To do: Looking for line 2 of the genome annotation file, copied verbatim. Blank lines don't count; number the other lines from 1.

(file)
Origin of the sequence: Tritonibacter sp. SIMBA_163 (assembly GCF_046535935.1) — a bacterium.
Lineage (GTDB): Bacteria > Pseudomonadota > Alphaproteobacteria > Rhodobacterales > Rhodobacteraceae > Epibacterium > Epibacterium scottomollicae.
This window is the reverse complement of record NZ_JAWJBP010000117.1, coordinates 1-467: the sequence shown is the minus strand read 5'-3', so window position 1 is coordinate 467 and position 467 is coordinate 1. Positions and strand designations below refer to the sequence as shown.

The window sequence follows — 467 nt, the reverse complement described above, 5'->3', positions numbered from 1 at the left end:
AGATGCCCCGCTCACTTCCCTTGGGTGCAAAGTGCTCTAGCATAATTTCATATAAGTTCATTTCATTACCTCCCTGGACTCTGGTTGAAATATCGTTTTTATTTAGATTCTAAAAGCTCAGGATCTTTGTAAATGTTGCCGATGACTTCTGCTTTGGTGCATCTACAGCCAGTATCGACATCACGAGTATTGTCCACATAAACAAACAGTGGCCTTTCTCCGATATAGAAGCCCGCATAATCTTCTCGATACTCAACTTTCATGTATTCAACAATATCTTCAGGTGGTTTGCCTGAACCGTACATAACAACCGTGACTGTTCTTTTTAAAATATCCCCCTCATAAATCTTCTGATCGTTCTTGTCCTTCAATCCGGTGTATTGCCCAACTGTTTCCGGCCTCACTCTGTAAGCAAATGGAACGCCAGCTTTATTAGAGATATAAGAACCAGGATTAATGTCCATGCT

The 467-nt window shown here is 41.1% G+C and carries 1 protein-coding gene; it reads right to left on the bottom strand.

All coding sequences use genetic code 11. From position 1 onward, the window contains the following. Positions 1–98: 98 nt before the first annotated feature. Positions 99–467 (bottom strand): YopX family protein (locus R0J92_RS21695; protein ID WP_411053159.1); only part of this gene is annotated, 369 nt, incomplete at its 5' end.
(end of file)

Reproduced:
Lineage (GTDB): Bacteria > Pseudomonadota > Alphaproteobacteria > Rhodobacterales > Rhodobacteraceae > Epibacterium > Epibacterium scottomollicae.